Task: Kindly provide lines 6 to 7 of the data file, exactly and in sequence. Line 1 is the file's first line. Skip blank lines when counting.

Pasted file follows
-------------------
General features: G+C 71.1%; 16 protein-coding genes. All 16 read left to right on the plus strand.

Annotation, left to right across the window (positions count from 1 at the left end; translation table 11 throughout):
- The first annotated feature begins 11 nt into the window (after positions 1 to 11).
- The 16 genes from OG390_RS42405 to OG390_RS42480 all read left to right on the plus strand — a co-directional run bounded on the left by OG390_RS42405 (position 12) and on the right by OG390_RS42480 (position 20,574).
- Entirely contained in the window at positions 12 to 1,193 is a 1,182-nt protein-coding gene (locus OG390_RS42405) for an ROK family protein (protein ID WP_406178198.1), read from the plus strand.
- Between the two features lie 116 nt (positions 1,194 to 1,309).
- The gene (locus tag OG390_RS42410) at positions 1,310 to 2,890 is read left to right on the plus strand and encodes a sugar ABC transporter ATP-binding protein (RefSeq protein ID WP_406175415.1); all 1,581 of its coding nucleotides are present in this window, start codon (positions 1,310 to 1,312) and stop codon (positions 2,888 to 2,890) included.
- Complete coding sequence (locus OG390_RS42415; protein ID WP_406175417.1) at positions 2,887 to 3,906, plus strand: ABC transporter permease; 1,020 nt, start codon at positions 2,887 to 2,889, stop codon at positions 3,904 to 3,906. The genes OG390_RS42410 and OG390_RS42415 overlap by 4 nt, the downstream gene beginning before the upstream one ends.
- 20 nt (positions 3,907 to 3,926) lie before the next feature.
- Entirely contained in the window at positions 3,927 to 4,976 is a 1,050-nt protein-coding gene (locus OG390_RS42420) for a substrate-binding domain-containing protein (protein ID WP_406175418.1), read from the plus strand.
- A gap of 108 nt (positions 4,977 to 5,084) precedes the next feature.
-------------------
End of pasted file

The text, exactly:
- Between the two features lie 116 nt (positions 1,194 to 1,309).
- The gene (locus tag OG390_RS42410) at positions 1,310 to 2,890 is read left to right on the plus strand and encodes a sugar ABC transporter ATP-binding protein (RefSeq protein ID WP_406175415.1); all 1,581 of its coding nucleotides are present in this window, start codon (positions 1,310 to 1,312) and stop codon (positions 2,888 to 2,890) included.